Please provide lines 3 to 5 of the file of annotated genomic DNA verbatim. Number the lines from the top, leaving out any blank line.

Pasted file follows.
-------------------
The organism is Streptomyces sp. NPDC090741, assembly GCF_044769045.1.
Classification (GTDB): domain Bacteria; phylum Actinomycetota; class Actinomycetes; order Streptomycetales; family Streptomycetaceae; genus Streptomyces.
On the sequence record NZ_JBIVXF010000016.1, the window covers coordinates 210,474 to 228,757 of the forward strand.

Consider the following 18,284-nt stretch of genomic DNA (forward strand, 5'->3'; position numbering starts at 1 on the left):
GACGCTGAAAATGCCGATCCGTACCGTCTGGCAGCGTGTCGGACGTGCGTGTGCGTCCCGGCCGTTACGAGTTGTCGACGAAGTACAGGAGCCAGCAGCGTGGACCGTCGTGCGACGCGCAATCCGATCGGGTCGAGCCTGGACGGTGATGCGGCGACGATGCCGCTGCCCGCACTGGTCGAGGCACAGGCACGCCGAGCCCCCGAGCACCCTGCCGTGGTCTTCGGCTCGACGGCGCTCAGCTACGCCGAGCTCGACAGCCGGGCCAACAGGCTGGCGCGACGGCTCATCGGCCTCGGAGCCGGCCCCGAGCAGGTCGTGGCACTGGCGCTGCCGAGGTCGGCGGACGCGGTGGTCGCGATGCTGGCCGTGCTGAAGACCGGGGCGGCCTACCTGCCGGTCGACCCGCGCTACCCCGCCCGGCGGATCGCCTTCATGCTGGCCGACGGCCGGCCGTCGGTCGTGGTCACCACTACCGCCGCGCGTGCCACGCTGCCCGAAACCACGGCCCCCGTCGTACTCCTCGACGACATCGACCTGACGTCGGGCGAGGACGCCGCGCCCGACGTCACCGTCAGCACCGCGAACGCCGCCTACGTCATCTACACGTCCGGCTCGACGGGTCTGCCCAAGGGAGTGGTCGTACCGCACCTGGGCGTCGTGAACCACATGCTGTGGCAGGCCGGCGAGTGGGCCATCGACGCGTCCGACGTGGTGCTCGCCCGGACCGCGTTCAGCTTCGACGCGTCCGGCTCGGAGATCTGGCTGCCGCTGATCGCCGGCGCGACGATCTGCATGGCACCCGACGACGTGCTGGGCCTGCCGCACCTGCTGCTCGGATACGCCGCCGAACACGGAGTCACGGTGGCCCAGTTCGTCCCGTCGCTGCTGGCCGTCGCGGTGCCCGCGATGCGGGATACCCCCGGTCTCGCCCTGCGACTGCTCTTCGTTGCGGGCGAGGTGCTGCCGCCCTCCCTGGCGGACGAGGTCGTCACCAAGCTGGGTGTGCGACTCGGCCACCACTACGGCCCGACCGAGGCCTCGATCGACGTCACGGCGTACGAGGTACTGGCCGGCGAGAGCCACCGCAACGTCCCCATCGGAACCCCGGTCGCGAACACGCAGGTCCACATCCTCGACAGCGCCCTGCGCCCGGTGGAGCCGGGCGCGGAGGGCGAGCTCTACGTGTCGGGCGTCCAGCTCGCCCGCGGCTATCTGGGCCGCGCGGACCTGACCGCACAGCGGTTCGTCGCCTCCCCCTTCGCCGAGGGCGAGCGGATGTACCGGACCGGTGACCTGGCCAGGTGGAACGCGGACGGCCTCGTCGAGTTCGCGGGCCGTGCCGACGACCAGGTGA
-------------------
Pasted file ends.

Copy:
On the sequence record NZ_JBIVXF010000016.1, the window covers coordinates 210,474 to 228,757 of the forward strand.

Consider the following 18,284-nt stretch of genomic DNA (forward strand, 5'->3'; position numbering starts at 1 on the left):
GACGCTGAAAATGCCGATCCGTACCGTCTGGCAGCGTGTCGGACGTGCGTGTGCGTCCCGGCCGTTACGAGTTGTCGACGAAGTACAGGAGCCAGCAGCGTGGACCGTCGTGCGACGCGCAATCCGATCGGGTCGAGCCTGGACGGTGATGCGGCGACGATGCCGCTGCCCGCACTGGTCGAGGCACAGGCACGCCGAGCCCCCGAGCACCCTGCCGTGGTCTTCGGCTCGACGGCGCTCAGCTACGCCGAGCTCGACAGCCGGGCCAACAGGCTGGCGCGACGGCTCATCGGCCTCGGAGCCGGCCCCGAGCAGGTCGTGGCACTGGCGCTGCCGAGGTCGGCGGACGCGGTGGTCGCGATGCTGGCCGTGCTGAAGACCGGGGCGGCCTACCTGCCGGTCGACCCGCGCTACCCCGCCCGGCGGATCGCCTTCATGCTGGCCGACGGCCGGCCGTCGGTCGTGGTCACCACTACCGCCGCGCGTGCCACGCTGCCCGAAACCACGGCCCCCGTCGTACTCCTCGACGACATCGACCTGACGTCGGGCGAGGACGCCGCGCCCGACGTCACCGTCAGCACCGCGAACGCCGCCTACGTCATCTACACGTCCGGCTCGACGGGTCTGCCCAAGGGAGTGGTCGTACCGCACCTGGGCGTCGTGAACCACATGCTGTGGCAGGCCGGCGAGTGGGCCATCGACGCGTCCGACGTGGTGCTCGCCCGGACCGCGTTCAGCTTCGACGCGTCCGGCTCGGAGATCTGGCTGCCGCTGATCGCCGGCGCGACGATCTGCATGGCACCCGACGACGTGCTGGGCCTGCCGCACCTGCTGCTCGGATACGCCGCCGAACACGGAGTCACGGTGGCCCAGTTCGTCCCGTCGCTGCTGGCCGTCGCGGTGCCCGCGATGCGGGATACCCCCGGTCTCGCCCTGCGACTGCTCTTCGTTGCGGGCGAGGTGCTGCCGCCCTCCCTGGCGGACGAGGTCGTCACCAAGCTGGGTGTGCGACTCGGCCACCACTACGGCCCGACCGAGGCCTCGATCGACGTCACGGCGTACGAGGTACTGGCCGGCGAGAGCCACCGCAACGTCCCCATCGGAACCCCGGTCGCGAACACGCAGGTCCACATCCTCGACAGCGCCCTGCGCCCGGTGGAGCCGGGCGCGGAGGGCGAGCTCTACGTGTCGGGCGTCCAGCTCGCCCGCGGCTATCTGGGCCGCGCGGACCTGACCGCACAGCGGTTCGTCGCCTCCCCCTTCGCCGAGGGCGAGCGGATGTACCGGACCGGTGACCTGGCCAGGTGGAACGCGGACGGCCTCGTCGAGTTCGCGGGCCGTGCCGACGACCAGGTGA